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NPR

Baltimore Police Shooting That Wasn't 'Illustrates Malleable Nature Of Memories'

NPR's Robert Siegel speaks to Elizabeth Loftus, professor of psychology at the University of California, Irvine, about inventing memories. False reports Monday said a man was shot by Baltimore police.
NPR

Edison's Talking Dolls Can Now Provide The Soundtrack To Your Nightmares

Thomas Edison built and sold about 500 dolls back in 1890. Now, new technology has made hearing their supercreepy voices possible for the first time in decades. (Thanks, technology.)
NPR

Natural GMO? Sweet Potato Genetically Modified 8,000 Years Ago

People have been farming — and eating — a GMO for thousands of years without knowing it. Scientists have found genes from bacteria in sweet potatoes around the world. So who made the GMO?
NPR

Blame Cognitive Biases When Efforts To Conserve Water Aren't Effective

As California's drought draws national headlines, we look at what a psychology-minded engineer has discovered when it comes to conserving water at home.
NPR

Georgia Tech Studies Chickens' Emotions Based On Their Clucks

When a chicken speaks, it's hard to tell whether it's a happy or sad cluck. That's what a research team at Georgia Tech is trying to decipher by recording more than 1,000 hours of chickens clucking.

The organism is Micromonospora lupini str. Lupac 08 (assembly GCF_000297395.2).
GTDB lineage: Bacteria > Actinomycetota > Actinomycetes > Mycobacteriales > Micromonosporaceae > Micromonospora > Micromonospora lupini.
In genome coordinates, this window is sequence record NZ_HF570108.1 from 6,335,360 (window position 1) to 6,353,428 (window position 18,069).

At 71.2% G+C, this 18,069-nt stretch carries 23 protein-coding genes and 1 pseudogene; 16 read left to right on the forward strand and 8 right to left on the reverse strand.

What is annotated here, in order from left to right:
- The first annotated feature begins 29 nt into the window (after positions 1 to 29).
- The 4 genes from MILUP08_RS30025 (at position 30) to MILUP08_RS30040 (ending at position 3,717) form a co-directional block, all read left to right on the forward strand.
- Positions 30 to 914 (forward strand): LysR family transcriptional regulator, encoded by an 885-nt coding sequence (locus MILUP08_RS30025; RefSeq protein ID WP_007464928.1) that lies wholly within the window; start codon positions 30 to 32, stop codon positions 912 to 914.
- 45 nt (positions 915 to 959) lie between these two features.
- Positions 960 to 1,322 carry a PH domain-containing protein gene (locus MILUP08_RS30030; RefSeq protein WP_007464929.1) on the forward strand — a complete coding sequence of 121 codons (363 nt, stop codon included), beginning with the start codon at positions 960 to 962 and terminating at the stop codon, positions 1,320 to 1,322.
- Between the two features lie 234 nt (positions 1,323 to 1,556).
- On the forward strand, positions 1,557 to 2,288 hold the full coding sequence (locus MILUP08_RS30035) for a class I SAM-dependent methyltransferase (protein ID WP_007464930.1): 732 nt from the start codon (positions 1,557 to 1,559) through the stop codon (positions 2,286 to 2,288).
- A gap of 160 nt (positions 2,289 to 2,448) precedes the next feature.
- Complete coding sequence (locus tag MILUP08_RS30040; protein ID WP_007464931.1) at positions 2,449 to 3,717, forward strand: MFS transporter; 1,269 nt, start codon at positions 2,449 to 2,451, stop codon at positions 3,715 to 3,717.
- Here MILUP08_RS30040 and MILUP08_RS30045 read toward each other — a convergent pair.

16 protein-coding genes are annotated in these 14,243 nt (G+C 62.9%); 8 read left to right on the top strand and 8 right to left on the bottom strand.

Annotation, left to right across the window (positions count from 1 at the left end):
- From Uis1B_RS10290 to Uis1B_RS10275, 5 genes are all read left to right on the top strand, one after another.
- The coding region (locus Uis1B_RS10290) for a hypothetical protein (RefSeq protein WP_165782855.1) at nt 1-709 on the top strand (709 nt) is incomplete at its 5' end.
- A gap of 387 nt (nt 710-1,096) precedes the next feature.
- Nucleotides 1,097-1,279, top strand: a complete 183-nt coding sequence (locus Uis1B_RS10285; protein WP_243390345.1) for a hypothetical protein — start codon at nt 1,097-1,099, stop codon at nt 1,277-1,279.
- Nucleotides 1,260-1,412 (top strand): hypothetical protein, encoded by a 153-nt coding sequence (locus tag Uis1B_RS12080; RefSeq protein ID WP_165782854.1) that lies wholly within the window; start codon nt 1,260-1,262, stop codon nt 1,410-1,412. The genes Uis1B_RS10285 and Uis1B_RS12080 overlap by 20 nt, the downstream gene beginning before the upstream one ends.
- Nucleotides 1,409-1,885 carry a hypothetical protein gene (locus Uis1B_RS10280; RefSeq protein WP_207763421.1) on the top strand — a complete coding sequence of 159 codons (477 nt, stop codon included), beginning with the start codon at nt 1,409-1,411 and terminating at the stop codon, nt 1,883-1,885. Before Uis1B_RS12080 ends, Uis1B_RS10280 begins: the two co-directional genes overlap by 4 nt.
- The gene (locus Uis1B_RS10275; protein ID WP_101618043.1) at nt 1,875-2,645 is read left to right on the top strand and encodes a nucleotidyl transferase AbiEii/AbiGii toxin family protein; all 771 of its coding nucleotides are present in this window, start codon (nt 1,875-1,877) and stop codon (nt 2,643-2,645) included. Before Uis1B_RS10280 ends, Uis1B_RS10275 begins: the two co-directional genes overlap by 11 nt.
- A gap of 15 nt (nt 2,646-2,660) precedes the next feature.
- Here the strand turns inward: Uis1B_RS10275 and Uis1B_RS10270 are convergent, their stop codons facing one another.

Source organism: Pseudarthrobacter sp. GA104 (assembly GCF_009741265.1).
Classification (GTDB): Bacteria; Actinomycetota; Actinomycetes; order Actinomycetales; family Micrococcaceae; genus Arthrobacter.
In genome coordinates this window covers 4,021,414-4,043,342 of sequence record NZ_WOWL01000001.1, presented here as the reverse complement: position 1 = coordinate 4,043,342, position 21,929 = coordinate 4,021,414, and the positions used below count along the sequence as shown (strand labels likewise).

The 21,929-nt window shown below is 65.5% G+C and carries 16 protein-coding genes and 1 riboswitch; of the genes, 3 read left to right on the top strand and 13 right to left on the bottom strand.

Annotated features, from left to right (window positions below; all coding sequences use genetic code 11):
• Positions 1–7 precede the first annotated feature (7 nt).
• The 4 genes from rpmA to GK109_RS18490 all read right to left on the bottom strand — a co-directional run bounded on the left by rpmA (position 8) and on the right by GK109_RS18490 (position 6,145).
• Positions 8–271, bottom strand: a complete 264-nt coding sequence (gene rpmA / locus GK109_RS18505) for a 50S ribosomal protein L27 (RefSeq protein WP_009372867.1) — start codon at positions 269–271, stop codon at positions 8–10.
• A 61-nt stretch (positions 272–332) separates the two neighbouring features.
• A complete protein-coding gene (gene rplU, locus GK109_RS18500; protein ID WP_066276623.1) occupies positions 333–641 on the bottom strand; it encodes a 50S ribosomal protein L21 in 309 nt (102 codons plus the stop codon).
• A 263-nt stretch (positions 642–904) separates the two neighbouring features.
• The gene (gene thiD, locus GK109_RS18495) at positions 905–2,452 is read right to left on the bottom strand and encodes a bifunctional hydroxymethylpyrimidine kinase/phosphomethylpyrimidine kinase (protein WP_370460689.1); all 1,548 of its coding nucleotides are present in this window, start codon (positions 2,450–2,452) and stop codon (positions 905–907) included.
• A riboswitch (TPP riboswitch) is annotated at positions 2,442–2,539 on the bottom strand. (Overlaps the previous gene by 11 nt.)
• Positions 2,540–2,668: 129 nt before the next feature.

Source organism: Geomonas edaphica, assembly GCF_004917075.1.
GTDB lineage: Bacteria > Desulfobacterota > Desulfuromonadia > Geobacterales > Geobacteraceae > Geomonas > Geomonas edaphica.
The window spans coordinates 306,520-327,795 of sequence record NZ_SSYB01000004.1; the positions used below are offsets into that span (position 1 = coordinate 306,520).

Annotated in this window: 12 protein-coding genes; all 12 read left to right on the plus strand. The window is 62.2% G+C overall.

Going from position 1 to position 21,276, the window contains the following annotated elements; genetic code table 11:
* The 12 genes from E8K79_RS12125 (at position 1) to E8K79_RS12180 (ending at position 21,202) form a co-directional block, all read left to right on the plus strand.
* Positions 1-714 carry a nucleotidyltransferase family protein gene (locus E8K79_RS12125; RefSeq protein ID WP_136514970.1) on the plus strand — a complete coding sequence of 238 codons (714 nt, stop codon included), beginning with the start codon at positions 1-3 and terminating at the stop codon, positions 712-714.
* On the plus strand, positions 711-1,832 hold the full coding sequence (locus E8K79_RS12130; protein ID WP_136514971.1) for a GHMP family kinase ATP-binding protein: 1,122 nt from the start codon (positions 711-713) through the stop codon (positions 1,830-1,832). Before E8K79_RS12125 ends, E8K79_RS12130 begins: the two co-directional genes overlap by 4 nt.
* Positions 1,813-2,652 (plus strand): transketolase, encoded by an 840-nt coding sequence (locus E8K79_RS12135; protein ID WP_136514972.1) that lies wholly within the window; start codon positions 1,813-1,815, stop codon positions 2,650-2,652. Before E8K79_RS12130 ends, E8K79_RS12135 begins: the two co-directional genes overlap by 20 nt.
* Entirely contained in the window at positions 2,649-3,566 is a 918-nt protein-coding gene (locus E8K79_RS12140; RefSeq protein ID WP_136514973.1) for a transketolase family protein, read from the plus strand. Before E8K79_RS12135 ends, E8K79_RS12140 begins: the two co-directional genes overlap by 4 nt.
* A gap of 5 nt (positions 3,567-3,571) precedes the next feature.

NPR

Space Shot: Italian Astronaut 'Boldly' Brews Espresso On Space Station

Italian Sam Cristoforetti tweeted Sunday an image of her sipping espresso from a zero-gravity cup. No word yet on whether the coffee was any good.
NPR

Why Your Future Vaccination Might Not Be A Shot

Step aside, injections! The next flu vaccine you see might look more like a bandage — a patch covered in 100 microscopic needles that dissolve in the skin in just a few minutes.

NPR

Who Keeps Track If Your Surgery Goes Well Or Fails?

The outcomes of many medical procedures and treatments done in hospitals nationwide aren't tracked or even measured, says a surgeon who thinks that's bad. Understanding outcomes, he says, saves lives.
NPR

A Veteran Scientist Dreams Boldly Of 'Earth And Sky'

Famous — and occasionally controversial — physicist Freeman Dyson's new essay collection ranges from scientific history to today's hot-button issues like climate change and genetic engineering.
NPR

3-D Printers Bring Historic Instruments Back To The Future

You just can't stick a modern mouthpiece on an antique saxophone and get the right sound. The answer could be in the lab.

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